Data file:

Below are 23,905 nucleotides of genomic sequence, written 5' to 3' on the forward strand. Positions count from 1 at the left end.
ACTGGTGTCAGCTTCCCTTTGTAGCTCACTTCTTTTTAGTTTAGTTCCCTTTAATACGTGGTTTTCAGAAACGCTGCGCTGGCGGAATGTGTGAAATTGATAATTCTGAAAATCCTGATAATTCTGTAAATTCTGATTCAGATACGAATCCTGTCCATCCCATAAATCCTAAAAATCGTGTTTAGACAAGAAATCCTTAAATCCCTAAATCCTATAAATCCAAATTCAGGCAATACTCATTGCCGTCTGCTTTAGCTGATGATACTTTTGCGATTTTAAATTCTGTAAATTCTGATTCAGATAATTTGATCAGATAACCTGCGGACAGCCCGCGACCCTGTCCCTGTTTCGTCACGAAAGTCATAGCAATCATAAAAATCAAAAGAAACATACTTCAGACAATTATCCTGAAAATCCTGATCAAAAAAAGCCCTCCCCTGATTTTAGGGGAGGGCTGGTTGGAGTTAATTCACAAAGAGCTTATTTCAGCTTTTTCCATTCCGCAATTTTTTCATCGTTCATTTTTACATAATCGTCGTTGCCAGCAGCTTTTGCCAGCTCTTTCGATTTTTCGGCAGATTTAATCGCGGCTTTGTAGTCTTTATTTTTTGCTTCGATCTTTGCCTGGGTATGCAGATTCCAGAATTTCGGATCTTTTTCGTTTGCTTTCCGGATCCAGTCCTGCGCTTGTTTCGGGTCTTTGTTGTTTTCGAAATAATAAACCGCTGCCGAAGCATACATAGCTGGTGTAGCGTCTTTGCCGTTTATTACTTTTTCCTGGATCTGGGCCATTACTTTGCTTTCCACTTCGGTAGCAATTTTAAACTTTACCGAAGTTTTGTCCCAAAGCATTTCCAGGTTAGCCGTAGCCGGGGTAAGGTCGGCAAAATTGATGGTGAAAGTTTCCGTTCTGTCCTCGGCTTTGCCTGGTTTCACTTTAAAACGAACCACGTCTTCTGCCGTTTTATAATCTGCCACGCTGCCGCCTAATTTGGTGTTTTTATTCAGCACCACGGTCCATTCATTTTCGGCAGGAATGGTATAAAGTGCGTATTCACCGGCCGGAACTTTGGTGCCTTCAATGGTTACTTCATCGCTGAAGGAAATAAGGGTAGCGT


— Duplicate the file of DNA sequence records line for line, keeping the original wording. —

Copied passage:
Below are 23,905 nucleotides of genomic sequence, written 5' to 3' on the forward strand. Positions count from 1 at the left end.
ACTGGTGTCAGCTTCCCTTTGTAGCTCACTTCTTTTTAGTTTAGTTCCCTTTAATACGTGGTTTTCAGAAACGCTGCGCTGGCGGAATGTGTGAAATTGATAATTCTGAAAATCCTGATAATTCTGTAAATTCTGATTCAGATACGAATCCTGTCCATCCCATAAATCCTAAAAATCGTGTTTAGACAAGAAATCCTTAAATCCCTAAATCCTATAAATCCAAATTCAGGCAATACTCATTGCCGTCTGCTTTAGCTGATGATACTTTTGCGATTTTAAATTCTGTAAATTCTGATTCAGATAATTTGATCAGATAACCTGCGGACAGCCCGCGACCCTGTCCCTGTTTCGTCACGAAAGTCATAGCAATCATAAAAATCAAAAGAAACATACTTCAGACAATTATCCTGAAAATCCTGATCAAAAAAAGCCCTCCCCTGATTTTAGGGGAGGGCTGGTTGGAGTTAATTCACAAAGAGCTTATTTCAGCTTTTTCCATTCCGCAATTTTTTCATCGTTCATTTTTACATAATCGTCGTTGCCAGCAGCTTTTGCCAGCTCTTTCGATTTTTCGGCAGATTTAATCGCGGCTTTGTAGTCTTTATTTTTTGCTTCGATCTTTGCCTGGGTATGCAGATTCCAGAATTTCGGATCTTTTTCGTTTGCTTTCCGGATCCAGTCCTGCGCTTGTTTCGGGTCTTTGTTGTTTTCGAAATAATAAACCGCTGCCGAAGCATACATAGCTGGTGTAGCGTCTTTGCCGTTTATTACTTTTTCCTGGATCTGGGCCATTACTTTGCTTTCCACTTCGGTAGCAATTTTAAACTTTACCGAAGTTTTGTCCCAAAGCATTTCCAGGTTAGCCGTAGCCGGGGTAAGGTCGGCAAAATTGATGGTGAAAGTTTCCGTTCTGTCCTCGGCTTTGCCTGGTTTCACTTTAAAACGAACCACGTCTTCTGCCGTTTTATAATCTGCCACGCTGCCGCCTAATTTGGTGTTTTTATTCAGCACCACGGTCCATTCATTTTCGGCAGGAATGGTATAAAGTGCGTATTCACCGGCCGGAACTTTGGTGCCTTCAATGGTTACTTCATCGCTGAAGGAAATAAGGGTAGCGT